ELDER MUSIC: Earworms 2
A TGB READER STORY: Furry Manipulation

“What was the Best Time of Your Life?”

During an interview a few weeks ago, a reporter asked me, “What was the best time of your life?” You would think it should be easy to come up with a few stand-out eras or events but I failed. Blank. Empty. Not even a hint or two.

Since then, I've spent some private time with that question and of course, the first problem is the question itself: how to define “best”?

Does it mean healthiest? Happiest? Most successful? I don't know.

A little, light research around the web turned up a lot of pages addressing the question and among them are advocates for every age of life. The majority of respondents, however, said they were 20-something, drifting up to 40 here and there, but they all gave a similar answer: childhood, teen years, college and 20s were, in their eyes, the best times of their lives.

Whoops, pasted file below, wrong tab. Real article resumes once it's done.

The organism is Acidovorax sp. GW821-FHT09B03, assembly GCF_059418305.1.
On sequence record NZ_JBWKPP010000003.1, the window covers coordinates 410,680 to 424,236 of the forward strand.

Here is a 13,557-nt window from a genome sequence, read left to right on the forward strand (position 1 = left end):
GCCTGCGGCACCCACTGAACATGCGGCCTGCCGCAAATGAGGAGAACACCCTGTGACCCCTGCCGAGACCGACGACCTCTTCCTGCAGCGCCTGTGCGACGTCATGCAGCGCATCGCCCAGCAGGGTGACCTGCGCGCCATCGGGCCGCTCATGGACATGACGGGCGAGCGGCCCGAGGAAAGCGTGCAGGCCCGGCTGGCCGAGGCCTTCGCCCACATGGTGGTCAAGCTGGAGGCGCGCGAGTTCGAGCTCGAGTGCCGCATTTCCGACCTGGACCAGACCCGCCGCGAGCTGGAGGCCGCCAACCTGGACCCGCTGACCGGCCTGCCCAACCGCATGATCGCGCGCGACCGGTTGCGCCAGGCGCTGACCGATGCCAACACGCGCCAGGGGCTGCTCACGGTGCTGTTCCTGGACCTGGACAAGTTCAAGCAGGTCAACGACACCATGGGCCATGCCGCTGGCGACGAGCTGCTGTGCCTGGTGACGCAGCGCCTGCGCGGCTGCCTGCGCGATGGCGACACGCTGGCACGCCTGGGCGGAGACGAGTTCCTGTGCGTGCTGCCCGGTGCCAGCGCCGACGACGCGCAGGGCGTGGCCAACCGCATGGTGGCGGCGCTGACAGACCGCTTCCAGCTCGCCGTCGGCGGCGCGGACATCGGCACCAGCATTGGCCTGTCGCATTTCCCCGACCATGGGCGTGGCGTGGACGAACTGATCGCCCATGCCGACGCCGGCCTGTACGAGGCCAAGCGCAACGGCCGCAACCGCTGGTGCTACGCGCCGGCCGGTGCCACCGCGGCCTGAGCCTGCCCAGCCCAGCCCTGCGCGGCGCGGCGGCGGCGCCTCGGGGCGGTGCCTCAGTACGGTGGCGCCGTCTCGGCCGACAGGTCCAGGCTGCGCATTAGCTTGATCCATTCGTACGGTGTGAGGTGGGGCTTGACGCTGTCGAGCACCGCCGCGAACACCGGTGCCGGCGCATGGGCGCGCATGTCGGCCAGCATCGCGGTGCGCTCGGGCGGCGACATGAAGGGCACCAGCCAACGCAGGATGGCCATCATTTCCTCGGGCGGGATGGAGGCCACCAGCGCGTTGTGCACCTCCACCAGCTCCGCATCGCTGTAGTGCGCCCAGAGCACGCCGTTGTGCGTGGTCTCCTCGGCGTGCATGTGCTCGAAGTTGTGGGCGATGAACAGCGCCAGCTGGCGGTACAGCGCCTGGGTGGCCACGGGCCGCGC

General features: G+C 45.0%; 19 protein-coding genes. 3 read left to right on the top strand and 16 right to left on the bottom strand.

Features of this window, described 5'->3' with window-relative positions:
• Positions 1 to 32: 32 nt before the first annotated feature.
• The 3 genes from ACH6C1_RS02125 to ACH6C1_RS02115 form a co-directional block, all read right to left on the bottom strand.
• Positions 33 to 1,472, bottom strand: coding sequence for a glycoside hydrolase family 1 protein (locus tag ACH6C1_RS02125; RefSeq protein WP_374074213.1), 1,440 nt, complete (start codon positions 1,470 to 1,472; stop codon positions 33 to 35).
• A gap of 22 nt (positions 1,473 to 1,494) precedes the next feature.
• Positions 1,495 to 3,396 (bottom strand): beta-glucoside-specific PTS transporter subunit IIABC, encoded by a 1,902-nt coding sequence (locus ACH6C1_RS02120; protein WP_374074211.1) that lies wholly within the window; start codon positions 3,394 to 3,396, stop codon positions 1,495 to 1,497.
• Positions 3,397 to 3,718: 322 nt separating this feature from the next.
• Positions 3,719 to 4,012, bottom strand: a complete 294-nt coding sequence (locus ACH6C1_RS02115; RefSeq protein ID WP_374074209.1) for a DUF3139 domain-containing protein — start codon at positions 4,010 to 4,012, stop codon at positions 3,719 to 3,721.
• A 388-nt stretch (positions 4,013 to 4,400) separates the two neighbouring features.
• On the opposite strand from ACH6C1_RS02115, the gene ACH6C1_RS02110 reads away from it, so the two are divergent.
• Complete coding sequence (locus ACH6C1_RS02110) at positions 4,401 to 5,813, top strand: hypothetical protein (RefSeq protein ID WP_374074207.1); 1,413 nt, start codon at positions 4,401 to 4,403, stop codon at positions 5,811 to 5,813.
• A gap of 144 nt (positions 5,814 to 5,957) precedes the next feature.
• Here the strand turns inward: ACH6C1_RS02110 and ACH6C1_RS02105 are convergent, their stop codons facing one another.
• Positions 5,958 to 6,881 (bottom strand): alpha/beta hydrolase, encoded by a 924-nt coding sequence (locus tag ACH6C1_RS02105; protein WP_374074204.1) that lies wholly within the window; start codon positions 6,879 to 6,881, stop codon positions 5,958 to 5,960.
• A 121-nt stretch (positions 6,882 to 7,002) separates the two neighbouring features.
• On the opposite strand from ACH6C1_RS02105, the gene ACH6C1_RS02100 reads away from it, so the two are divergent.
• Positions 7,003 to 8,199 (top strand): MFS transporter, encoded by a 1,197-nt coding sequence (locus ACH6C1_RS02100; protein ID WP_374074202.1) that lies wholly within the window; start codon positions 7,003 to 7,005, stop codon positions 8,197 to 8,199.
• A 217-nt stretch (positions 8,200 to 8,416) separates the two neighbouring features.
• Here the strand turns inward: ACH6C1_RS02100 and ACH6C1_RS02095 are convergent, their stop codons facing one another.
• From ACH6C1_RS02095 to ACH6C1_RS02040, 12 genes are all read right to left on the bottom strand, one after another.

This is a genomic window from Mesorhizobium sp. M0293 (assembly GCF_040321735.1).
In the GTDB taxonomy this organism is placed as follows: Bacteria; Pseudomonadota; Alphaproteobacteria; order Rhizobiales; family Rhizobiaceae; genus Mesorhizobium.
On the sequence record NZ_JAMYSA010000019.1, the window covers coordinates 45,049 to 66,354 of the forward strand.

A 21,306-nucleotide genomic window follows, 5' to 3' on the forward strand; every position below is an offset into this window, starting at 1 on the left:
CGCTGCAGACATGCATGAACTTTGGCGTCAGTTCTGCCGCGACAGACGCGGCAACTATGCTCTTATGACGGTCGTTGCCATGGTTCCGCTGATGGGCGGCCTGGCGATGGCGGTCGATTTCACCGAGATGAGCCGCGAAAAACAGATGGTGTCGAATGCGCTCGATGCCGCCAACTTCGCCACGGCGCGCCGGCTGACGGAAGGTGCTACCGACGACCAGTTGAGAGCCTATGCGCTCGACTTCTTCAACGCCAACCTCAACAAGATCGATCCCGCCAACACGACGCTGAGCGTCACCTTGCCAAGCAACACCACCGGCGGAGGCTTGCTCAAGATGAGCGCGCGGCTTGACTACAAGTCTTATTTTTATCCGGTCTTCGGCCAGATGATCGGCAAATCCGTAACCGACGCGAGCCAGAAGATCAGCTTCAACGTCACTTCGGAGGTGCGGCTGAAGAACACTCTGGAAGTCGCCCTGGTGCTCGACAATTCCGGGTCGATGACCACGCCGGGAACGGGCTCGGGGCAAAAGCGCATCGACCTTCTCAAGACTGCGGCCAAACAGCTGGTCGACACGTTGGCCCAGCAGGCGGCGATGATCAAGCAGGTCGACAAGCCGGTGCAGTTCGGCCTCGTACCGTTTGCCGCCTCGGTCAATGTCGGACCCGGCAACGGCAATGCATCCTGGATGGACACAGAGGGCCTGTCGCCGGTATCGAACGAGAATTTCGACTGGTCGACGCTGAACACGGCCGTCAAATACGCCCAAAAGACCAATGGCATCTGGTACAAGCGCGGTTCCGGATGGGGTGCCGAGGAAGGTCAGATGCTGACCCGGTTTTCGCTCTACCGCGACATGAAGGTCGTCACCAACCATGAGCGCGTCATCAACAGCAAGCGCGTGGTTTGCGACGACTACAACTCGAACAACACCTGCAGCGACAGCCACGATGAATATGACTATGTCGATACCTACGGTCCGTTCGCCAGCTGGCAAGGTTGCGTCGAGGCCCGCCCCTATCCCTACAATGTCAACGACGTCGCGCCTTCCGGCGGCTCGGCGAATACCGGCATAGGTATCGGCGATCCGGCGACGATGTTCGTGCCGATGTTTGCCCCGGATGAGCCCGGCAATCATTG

Explanations for that choice were also similar, variations on this:

”Independence without bearing responsibility or burden. You have no family, your parents don't require your obligation yet, and you are physically and financially free to do whatever the hell you want.”

Does that – a period of no responsibility – really represent the best of life? Not for me. I have no recollection of not being responsible for at least myself, and for others as needed or wanted through the years. As far as I can figure it, responsibility to a variety of people and entities is part of what life is.